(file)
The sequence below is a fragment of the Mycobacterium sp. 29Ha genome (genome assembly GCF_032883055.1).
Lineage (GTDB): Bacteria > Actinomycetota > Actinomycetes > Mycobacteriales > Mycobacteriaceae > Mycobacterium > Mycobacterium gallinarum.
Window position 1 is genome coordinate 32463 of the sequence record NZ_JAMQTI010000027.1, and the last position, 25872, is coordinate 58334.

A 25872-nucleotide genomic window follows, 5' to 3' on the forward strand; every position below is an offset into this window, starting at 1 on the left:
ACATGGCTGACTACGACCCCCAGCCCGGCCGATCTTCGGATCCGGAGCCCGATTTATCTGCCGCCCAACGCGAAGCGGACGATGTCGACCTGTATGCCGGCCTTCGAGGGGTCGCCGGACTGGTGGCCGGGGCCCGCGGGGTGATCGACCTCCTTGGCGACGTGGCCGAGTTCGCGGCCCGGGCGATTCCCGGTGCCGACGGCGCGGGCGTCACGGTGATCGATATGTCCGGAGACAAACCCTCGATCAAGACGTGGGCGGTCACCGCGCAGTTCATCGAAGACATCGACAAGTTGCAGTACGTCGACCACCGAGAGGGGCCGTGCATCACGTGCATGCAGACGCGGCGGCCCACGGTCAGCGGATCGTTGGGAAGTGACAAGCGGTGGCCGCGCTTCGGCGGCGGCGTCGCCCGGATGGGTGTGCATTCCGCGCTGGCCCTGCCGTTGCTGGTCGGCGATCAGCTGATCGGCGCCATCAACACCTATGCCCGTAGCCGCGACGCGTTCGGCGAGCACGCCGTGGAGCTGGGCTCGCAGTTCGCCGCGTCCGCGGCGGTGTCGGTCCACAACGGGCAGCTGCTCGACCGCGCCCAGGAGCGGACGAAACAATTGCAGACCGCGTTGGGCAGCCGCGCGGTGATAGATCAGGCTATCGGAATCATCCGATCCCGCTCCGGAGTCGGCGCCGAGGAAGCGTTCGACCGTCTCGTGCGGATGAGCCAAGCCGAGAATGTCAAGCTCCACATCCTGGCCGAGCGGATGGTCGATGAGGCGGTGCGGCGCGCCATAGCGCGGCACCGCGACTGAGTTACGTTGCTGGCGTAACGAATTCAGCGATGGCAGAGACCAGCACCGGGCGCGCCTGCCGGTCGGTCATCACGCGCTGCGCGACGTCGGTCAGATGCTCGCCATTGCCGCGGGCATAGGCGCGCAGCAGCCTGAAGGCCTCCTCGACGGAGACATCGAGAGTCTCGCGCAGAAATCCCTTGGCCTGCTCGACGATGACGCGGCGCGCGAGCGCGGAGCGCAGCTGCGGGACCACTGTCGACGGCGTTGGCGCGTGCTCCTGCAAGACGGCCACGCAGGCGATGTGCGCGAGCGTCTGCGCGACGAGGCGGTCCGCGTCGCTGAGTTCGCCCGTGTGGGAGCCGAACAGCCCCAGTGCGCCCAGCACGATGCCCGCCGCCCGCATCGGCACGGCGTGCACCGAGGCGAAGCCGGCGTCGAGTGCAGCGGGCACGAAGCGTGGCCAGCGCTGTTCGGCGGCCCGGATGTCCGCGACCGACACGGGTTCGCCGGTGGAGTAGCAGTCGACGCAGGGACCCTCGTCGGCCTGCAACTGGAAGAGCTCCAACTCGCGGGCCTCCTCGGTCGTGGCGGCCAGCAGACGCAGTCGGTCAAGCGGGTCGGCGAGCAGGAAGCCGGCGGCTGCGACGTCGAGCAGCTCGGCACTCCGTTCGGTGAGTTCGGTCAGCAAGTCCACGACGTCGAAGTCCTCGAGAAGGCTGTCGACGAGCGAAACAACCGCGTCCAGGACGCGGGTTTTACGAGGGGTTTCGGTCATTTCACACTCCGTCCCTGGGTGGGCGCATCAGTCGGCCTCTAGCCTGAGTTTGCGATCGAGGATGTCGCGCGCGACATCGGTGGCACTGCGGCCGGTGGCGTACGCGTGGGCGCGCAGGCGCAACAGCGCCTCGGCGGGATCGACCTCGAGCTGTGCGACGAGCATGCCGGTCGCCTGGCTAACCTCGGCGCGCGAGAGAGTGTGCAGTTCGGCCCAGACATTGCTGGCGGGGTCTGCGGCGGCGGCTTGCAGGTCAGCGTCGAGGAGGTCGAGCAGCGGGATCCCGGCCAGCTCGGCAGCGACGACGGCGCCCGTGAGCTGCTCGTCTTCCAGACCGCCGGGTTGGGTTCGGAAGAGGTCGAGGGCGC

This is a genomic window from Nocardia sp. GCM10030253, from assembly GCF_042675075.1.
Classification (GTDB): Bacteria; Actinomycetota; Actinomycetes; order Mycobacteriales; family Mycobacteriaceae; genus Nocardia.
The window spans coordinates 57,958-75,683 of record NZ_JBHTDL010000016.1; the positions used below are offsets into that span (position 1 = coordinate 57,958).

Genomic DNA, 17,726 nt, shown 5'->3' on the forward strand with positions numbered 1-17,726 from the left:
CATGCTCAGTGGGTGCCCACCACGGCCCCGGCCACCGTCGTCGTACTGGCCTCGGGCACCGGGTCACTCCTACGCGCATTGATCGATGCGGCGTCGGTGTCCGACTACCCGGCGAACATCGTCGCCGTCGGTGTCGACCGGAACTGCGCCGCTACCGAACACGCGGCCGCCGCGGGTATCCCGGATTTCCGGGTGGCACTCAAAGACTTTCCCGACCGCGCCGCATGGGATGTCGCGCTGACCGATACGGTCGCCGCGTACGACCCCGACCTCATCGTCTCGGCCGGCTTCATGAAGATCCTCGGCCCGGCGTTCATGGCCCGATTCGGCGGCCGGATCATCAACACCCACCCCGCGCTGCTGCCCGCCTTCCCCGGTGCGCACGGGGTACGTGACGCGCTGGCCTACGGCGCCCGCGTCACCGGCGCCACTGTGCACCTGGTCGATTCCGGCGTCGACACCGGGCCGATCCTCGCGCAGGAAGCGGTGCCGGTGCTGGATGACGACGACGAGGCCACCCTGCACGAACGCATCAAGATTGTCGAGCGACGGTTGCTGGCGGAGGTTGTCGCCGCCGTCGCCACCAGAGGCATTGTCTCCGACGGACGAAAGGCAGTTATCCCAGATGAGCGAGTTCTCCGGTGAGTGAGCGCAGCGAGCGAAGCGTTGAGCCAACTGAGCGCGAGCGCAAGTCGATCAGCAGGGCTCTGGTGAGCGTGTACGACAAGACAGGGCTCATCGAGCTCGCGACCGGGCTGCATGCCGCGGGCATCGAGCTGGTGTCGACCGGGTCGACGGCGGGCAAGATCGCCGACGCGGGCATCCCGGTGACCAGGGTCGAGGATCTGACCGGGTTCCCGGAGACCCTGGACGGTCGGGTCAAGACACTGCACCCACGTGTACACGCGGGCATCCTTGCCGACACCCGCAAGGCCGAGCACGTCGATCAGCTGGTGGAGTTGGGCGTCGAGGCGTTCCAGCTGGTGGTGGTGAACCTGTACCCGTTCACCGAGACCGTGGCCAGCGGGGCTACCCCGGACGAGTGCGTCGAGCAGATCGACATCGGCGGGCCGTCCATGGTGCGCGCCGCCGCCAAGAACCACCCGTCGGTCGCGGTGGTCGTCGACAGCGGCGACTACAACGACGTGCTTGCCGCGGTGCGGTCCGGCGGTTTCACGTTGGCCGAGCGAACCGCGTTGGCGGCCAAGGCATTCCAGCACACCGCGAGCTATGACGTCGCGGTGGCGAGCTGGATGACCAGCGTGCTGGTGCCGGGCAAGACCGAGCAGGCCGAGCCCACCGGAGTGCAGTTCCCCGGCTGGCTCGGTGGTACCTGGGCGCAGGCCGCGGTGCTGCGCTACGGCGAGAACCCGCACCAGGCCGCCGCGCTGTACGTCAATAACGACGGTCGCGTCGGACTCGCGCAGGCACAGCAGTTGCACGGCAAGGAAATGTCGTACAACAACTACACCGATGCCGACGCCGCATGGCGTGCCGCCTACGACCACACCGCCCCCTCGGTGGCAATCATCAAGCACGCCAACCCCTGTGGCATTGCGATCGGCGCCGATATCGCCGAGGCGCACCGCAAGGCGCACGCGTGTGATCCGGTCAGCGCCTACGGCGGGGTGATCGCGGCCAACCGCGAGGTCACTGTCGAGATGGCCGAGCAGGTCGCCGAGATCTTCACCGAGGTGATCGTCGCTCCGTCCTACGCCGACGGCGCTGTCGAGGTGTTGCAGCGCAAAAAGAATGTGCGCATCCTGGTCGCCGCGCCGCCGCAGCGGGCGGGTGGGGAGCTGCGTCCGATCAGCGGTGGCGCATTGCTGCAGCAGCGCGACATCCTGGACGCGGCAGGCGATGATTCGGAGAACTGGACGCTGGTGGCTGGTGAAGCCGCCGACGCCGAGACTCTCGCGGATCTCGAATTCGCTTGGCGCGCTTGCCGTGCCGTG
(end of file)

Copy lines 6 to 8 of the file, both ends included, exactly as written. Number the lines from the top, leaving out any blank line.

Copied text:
This is a genomic window from Nocardia sp. GCM10030253, from assembly GCF_042675075.1.
Classification (GTDB): Bacteria; Actinomycetota; Actinomycetes; order Mycobacteriales; family Mycobacteriaceae; genus Nocardia.
The window spans coordinates 57,958-75,683 of record NZ_JBHTDL010000016.1; the positions used below are offsets into that span (position 1 = coordinate 57,958).